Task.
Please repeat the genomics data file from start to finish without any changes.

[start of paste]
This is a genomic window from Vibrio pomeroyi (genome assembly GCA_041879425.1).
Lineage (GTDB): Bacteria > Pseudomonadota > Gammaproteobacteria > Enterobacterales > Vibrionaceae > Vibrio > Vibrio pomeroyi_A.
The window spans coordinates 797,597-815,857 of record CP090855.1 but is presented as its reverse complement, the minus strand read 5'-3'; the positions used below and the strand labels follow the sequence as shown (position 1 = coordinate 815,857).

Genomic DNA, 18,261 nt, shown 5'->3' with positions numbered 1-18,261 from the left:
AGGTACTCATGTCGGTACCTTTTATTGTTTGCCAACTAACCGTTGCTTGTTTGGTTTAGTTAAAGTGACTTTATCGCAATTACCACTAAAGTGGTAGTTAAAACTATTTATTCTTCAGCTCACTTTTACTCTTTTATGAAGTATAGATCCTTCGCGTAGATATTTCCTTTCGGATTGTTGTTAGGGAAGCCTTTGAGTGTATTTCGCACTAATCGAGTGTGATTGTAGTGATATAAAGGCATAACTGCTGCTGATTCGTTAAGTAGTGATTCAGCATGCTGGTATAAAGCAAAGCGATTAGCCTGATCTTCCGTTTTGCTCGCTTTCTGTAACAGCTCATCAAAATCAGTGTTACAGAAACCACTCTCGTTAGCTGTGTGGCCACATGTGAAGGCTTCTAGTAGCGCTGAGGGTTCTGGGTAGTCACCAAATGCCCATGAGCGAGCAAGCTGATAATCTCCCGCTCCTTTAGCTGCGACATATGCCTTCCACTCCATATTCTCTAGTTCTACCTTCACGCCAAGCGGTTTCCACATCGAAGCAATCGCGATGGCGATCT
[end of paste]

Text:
This is a genomic window from Vibrio pomeroyi (genome assembly GCA_041879425.1).
Lineage (GTDB): Bacteria > Pseudomonadota > Gammaproteobacteria > Enterobacterales > Vibrionaceae > Vibrio > Vibrio pomeroyi_A.
The window spans coordinates 797,597-815,857 of record CP090855.1 but is presented as its reverse complement, the minus strand read 5'-3'; the positions used below and the strand labels follow the sequence as shown (position 1 = coordinate 815,857).

Genomic DNA, 18,261 nt, shown 5'->3' with positions numbered 1-18,261 from the left:
AGGTACTCATGTCGGTACCTTTTATTGTTTGCCAACTAACCGTTGCTTGTTTGGTTTAGTTAAAGTGACTTTATCGCAATTACCACTAAAGTGGTAGTTAAAACTATTTATTCTTCAGCTCACTTTTACTCTTTTATGAAGTATAGATCCTTCGCGTAGATATTTCCTTTCGGATTGTTGTTAGGGAAGCCTTTGAGTGTATTTCGCACTAATCGAGTGTGATTGTAGTGATATAAAGGCATAACTGCTGCTGATTCGTTAAGTAGTGATTCAGCATGCTGGTATAAAGCAAAGCGATTAGCCTGATCTTCCGTTTTGCTCGCTTTCTGTAACAGCTCATCAAAATCAGTGTTACAGAAACCACTCTCGTTAGCTGTGTGGCCACATGTGAAGGCTTCTAGTAGCGCTGAGGGTTCTGGGTAGTCACCAAATGCCCATGAGCGAGCAAGCTGATAATCTCCCGCTCCTTTAGCTGCGACATATGCCTTCCACTCCATATTCTCTAGTTCTACCTTCACGCCAAGCGGTTTCCACATCGAAGCAATCGCGATGGCGATCT